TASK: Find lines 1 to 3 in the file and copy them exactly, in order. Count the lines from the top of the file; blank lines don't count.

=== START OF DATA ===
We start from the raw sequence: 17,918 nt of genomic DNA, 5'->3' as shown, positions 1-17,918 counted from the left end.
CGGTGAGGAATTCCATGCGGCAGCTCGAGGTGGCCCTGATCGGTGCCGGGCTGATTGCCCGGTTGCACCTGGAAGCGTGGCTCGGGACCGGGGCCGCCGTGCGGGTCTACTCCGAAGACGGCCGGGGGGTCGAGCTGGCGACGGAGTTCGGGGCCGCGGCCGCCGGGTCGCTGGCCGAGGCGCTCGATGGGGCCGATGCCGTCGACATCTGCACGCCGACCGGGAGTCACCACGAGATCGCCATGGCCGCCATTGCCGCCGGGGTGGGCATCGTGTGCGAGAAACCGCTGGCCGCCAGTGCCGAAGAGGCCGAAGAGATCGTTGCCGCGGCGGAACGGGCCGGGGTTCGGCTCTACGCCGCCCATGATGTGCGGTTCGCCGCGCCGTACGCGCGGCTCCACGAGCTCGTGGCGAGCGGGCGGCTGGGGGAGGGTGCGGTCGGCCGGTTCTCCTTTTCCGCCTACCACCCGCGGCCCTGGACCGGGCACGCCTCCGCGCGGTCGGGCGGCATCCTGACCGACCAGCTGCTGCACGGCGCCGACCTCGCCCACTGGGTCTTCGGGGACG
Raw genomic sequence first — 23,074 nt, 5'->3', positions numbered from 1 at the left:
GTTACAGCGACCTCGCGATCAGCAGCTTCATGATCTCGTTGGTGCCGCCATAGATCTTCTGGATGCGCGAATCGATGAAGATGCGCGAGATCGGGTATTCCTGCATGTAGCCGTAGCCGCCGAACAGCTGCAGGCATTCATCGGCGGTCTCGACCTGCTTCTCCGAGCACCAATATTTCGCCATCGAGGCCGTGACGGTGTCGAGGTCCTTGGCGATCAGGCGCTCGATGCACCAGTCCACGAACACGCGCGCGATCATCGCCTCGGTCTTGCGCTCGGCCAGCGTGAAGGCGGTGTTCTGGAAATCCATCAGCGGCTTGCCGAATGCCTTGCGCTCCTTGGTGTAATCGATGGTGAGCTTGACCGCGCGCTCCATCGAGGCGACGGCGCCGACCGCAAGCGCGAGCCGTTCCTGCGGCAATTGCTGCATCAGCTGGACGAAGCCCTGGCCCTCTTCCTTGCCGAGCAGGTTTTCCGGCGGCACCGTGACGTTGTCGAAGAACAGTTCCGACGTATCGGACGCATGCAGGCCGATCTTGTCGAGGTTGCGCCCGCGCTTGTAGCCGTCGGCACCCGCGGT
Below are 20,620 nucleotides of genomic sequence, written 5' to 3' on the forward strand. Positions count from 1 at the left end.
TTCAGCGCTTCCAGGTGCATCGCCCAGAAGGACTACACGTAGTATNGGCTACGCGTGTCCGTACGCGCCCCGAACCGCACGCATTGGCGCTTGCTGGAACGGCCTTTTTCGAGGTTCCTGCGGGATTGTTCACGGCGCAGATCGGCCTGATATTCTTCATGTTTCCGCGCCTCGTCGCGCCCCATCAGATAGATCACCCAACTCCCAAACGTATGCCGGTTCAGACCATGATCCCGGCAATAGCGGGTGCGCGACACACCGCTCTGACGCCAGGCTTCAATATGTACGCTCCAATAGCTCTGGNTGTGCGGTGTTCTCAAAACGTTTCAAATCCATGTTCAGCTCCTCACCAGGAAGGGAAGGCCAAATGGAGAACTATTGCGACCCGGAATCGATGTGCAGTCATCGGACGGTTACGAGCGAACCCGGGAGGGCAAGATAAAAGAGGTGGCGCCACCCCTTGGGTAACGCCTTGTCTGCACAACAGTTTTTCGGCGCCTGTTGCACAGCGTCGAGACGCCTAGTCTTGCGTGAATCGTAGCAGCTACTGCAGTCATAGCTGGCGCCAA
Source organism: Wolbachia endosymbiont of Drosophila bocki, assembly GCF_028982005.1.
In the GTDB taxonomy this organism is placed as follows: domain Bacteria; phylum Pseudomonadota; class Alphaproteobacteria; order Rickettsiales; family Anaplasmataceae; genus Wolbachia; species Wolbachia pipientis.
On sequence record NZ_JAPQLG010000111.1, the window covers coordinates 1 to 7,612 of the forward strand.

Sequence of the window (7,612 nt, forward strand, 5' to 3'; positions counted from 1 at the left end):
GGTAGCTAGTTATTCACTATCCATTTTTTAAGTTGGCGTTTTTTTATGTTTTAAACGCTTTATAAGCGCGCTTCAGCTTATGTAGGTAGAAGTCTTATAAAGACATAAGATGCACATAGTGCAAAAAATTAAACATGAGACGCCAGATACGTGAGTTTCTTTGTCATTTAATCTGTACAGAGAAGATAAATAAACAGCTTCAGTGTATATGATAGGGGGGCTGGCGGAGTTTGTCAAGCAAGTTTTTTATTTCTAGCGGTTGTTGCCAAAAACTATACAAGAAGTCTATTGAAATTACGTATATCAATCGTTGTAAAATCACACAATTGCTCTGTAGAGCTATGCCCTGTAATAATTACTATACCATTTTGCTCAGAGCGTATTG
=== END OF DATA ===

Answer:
We start from the raw sequence: 17,918 nt of genomic DNA, 5'->3' as shown, positions 1-17,918 counted from the left end.
CGGTGAGGAATTCCATGCGGCAGCTCGAGGTGGCCCTGATCGGTGCCGGGCTGATTGCCCGGTTGCACCTGGAAGCGTGGCTCGGGACCGGGGCCGCCGTGCGGGTCTACTCCGAAGACGGCCGGGGGGTCGAGCTGGCGACGGAGTTCGGGGCCGCGGCCGCCGGGTCGCTGGCCGAGGCGCTCGATGGGGCCGATGCCGTCGACATCTGCACGCCGACCGGGAGTCACCACGAGATCGCCATGGCCGCCATTGCCGCCGGGGTGGGCATCGTGTGCGAGAAACCGCTGGCCGCCAGTGCCGAAGAGGCCGAAGAGATCGTTGCCGCGGCGGAACGGGCCGGGGTTCGGCTCTACGCCGCCCATGATGTGCGGTTCGCCGCGCCGTACGCGCGGCTCCACGAGCTCGTGGCGAGCGGGCGGCTGGGGGAGGGTGCGGTCGGCCGGTTCTCCTTTTCCGCCTACCACCCGCGGCCCTGGACCGGGCACGCCTCCGCGCGGTCGGGCGGCATCCTGACCGACCAGCTGCTGCACGGCGCCGACCTCGCCCACTGGGTCTTCGGGGACG
Raw genomic sequence first — 23,074 nt, 5'->3', positions numbered from 1 at the left: